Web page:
The multiple logistic regression analysis revealed a significant association between PTBE, small to moderate PTBE and severe PTBE, and preoperative KPS score. However, postoperative KPS, only with small to moderate PTBE had a significant association when compared to non-PTBE (Table 6).
Edema index (EI)
The mean edema index for the entire cohort was 3.29 (SD ± 4.63). Patients with small to moderate PTBE showed a mean EI of 2.00 (SD ± 2.23), and patients with severe PTBE showed a mean EI of 5.39 (SD ± 6.43). The multiple logistic regression analysis revealed a significant impact of EI only on postoperative KPS (OR = 1.40, 95% CI [1.04–1.88], p = 0.02).
Patients with PTBE had a significantly longer length of hospital stay than patients without PTBE (p < 0.001). In addition, patients with PTBE needed significantly more postoperative medical support (p < 0.001). Although only 42 (11.6%) patients without PTBE were transferred to a rehabilitation clinic or another hospital, 50 (24.2%) patients with small to moderate PTBE and 33 (26%) patients with severe PTBE were transferred postoperatively to a rehabilitation clinic or hospital for further medical support (Table 5).
Eight patients (1.1%) died in the immediate postoperative period. The mortality rates were 1.9% and 1.6% among patients with small to moderate and severe PTBE, respectively, compared to 0.6% of patients without PTBE. At the 16.8-year follow-up, an additional 12 (1.7%) patients died. Again, the mortality rate was higher in patients with small to moderate PTBE (1.4%) and severe PTBE (3.9%) than in patients without PTBE (1.1%) (Additional file 1).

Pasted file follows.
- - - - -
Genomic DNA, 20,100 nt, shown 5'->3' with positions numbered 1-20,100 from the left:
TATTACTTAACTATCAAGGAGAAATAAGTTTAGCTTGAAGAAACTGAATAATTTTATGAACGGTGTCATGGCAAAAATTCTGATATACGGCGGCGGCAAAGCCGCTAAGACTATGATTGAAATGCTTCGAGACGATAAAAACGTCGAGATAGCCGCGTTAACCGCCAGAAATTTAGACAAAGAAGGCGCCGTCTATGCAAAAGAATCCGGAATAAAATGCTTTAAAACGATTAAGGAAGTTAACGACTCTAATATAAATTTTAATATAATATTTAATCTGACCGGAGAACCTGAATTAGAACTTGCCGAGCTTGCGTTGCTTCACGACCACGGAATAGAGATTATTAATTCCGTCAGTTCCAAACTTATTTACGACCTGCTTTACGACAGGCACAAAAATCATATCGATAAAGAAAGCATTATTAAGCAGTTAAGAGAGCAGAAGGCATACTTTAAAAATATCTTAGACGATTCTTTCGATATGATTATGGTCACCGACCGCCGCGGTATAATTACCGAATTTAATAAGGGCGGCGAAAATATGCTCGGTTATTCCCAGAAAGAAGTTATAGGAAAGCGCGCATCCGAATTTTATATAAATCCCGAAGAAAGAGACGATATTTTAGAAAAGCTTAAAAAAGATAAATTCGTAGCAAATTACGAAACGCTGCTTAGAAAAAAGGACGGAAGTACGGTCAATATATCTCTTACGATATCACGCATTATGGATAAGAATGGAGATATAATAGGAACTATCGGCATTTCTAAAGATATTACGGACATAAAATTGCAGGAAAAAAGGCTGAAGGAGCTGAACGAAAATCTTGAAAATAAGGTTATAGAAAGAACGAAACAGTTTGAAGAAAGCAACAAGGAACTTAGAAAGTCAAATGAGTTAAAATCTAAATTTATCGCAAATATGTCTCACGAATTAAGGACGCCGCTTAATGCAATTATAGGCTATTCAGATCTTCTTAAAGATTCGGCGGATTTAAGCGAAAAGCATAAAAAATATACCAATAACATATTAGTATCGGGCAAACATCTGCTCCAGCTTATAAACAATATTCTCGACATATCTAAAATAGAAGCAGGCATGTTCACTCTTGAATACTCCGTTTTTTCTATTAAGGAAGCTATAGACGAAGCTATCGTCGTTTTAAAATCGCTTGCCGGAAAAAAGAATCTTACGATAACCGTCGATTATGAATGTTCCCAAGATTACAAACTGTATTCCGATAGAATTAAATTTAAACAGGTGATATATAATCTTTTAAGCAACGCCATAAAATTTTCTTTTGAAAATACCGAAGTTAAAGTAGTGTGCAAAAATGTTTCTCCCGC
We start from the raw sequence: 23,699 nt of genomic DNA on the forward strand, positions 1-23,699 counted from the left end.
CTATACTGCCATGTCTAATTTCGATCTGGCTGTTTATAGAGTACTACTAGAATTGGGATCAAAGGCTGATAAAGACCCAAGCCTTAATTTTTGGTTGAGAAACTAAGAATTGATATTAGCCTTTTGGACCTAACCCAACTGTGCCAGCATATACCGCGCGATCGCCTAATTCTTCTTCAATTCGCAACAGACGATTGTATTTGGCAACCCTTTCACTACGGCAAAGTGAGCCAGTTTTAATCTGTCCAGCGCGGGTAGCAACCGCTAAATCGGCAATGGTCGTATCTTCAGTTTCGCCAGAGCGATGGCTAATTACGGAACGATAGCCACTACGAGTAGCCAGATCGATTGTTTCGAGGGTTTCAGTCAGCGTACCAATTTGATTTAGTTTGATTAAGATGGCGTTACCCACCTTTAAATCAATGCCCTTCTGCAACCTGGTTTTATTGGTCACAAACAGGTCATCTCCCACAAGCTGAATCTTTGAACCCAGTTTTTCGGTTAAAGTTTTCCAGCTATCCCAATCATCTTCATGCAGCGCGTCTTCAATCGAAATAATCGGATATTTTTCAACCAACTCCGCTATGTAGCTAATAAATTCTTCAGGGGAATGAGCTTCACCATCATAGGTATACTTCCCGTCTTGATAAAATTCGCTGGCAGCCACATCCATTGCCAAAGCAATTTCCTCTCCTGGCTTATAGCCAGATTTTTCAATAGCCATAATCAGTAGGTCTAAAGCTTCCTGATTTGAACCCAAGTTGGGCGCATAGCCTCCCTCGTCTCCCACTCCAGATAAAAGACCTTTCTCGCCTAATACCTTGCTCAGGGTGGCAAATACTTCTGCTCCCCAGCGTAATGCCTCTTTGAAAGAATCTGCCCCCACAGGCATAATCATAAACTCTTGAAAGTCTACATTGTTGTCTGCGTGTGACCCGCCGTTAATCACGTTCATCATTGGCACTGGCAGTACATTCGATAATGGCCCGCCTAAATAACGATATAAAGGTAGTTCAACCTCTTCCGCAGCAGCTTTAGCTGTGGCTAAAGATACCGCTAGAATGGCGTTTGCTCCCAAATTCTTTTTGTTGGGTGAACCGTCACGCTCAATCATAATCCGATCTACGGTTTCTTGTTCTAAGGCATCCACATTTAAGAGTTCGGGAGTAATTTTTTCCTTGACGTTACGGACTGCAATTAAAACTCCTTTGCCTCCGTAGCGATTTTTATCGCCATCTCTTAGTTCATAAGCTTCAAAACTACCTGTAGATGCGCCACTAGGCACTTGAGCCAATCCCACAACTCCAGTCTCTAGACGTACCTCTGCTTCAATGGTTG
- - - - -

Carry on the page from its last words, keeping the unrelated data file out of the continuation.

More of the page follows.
Intracranial meningiomas are slow-growing tumors and, in most cases, benign [1,2,3, 25, 26]. Due to their slow growth, intracranial meningiomas can grow to a substantial size before the patient shows clinical signs. In addition to their tumor mass, intracranial meningiomas often develop peritumoral brain edema. The incidence of PTBE among intracranial meningioma patients has been reported to be up to 78% [5, 6, 18, 28]. Many factors influencing PTBE have been discussed over the years, often with controversial results. For example, increasing age was proposed by Gurkanlar et al. and Eksi et al. as a risk factor for PTBE [7, 22]. However, many other authors did not find any correlations between age and PTBE [28,29,30]. In addition, most authors did not identify sex as an influencing factor for PTBE [29,30,31]. In our large representative cohort, patients with PTBE tended to be older (p < 0.001), and male patients were significantly more likely to have PTBE than female patients (p < 0.001). Lee et al. reported a significantly higher rate of males (63.2%) than females (30.3%) with PTBE .
Some authors did not see a significant association between tumor site and tumor size and PTBE [10,11,12,13,14,15,16,17,18,19,20,21,22,23,24,25,26,27,28,29]. However, in most reported studies, researchers agree on the associations between tumor site, in particular meningiomas of the convexity, parasagittal region, and fossa anterior, and PTBE [5, 11, 14, 30]. Our results showed a significant association between convexity and falx/parasagittal meningiomas and PTBE (p < 0.001), which are in consensus with most authors. In addition, patients with olfactory groove meningiomas often presented with PTBE; however, due to the small number of cases, the significance could not be tested in our cohort. On the other hand, skull base meningiomas, such as tuberculum sellae meningiomas, were significantly less likely to develop PTBE (p < 0.001).